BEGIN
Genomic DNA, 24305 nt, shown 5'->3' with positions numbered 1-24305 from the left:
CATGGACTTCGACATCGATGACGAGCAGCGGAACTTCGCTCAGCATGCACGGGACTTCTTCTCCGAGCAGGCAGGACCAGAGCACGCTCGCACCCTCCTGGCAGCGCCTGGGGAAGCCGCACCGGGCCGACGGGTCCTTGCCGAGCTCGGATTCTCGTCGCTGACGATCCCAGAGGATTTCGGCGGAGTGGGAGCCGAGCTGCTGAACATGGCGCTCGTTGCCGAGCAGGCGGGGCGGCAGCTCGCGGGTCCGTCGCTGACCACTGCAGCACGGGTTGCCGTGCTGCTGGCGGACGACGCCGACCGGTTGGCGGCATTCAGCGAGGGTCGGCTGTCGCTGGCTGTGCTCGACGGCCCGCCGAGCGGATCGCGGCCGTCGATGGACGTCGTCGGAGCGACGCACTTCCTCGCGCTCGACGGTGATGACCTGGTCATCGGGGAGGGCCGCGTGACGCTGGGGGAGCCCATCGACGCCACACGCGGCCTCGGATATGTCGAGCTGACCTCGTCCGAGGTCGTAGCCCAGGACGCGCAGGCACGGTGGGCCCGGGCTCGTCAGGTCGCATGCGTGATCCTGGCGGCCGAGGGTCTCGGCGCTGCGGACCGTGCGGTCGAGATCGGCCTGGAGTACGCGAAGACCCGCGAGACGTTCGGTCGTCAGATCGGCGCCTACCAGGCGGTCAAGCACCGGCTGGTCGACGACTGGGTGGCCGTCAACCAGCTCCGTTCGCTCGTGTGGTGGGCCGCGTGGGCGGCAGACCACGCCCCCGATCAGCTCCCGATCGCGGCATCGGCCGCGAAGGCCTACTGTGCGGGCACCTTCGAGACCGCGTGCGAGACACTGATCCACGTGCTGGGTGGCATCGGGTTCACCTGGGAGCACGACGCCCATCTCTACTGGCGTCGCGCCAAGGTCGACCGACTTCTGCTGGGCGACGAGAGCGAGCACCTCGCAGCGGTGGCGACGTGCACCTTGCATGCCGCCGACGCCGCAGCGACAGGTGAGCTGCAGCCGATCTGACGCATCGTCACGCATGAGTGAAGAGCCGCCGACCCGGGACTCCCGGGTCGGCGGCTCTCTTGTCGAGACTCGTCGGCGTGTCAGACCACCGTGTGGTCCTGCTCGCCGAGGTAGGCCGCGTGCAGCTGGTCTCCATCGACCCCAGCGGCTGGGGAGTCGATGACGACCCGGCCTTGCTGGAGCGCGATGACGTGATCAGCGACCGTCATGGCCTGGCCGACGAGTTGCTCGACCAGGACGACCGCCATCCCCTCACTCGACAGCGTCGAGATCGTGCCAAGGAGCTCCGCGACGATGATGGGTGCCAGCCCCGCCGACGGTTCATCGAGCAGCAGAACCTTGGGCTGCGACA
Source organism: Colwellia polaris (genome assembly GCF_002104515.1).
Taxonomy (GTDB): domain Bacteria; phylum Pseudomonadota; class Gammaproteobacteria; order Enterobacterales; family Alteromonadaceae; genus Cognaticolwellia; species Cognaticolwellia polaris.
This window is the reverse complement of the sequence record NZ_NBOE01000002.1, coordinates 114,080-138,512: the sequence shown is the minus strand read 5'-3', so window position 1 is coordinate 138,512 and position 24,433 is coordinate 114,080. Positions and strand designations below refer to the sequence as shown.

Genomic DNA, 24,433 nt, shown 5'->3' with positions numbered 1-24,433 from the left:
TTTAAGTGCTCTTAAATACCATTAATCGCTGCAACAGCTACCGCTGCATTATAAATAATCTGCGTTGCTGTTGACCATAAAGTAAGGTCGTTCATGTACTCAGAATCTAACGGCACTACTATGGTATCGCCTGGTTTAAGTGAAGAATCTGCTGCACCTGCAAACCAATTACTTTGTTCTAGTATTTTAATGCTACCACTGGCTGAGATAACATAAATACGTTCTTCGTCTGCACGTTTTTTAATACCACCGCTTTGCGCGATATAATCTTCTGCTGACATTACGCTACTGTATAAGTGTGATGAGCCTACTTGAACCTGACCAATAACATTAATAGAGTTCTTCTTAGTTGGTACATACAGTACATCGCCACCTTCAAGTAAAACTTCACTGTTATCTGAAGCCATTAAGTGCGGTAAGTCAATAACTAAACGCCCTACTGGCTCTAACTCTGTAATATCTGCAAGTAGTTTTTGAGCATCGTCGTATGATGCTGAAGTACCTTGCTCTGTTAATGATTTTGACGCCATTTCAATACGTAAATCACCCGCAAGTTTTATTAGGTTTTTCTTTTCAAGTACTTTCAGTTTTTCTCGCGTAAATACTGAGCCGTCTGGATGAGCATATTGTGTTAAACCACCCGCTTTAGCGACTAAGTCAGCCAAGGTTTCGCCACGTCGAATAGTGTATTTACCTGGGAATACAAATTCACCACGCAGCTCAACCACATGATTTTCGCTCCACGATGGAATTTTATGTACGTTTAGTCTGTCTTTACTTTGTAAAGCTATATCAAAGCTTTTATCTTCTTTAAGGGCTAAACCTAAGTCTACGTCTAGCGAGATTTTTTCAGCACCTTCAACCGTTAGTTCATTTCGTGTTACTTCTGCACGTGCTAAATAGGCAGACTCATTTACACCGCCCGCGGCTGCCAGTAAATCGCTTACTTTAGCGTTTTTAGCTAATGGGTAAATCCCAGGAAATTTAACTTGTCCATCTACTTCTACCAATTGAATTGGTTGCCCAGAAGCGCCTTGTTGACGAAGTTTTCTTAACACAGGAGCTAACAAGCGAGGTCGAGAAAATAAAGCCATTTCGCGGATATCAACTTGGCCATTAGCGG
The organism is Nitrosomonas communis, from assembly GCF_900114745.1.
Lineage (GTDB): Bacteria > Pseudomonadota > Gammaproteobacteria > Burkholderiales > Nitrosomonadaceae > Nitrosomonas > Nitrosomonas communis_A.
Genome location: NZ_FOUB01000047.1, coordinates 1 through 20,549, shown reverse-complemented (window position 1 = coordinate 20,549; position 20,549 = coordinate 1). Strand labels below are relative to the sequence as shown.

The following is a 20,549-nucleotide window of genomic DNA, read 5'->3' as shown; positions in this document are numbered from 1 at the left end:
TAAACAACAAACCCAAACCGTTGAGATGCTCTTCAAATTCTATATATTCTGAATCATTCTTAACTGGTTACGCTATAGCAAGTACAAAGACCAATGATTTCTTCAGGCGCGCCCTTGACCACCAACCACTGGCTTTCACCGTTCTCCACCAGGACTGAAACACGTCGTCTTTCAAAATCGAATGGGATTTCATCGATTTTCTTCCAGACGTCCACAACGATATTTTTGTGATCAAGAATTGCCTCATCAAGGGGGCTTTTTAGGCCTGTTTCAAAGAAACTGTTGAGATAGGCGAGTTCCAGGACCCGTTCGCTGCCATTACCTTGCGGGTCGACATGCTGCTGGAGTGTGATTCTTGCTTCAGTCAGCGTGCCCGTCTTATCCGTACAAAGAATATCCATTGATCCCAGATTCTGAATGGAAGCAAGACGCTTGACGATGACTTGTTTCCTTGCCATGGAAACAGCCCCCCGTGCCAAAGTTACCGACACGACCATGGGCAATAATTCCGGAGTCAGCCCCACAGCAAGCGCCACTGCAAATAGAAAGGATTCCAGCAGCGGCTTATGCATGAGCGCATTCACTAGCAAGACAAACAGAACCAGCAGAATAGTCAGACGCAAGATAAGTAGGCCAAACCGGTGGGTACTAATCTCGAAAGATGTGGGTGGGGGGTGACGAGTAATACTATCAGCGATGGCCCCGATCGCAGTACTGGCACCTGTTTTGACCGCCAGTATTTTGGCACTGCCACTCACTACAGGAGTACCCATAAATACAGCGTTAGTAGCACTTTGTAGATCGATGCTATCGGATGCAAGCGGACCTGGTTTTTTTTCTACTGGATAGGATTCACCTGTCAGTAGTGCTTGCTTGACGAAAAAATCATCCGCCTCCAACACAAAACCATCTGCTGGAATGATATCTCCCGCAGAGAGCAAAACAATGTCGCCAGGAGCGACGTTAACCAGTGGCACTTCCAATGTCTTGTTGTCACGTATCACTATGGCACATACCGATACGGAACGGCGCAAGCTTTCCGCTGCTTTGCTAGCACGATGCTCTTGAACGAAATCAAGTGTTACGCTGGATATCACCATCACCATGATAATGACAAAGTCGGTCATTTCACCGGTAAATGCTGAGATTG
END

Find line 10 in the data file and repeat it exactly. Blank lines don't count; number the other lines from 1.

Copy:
Genome location: NZ_FOUB01000047.1, coordinates 1 through 20,549, shown reverse-complemented (window position 1 = coordinate 20,549; position 20,549 = coordinate 1). Strand labels below are relative to the sequence as shown.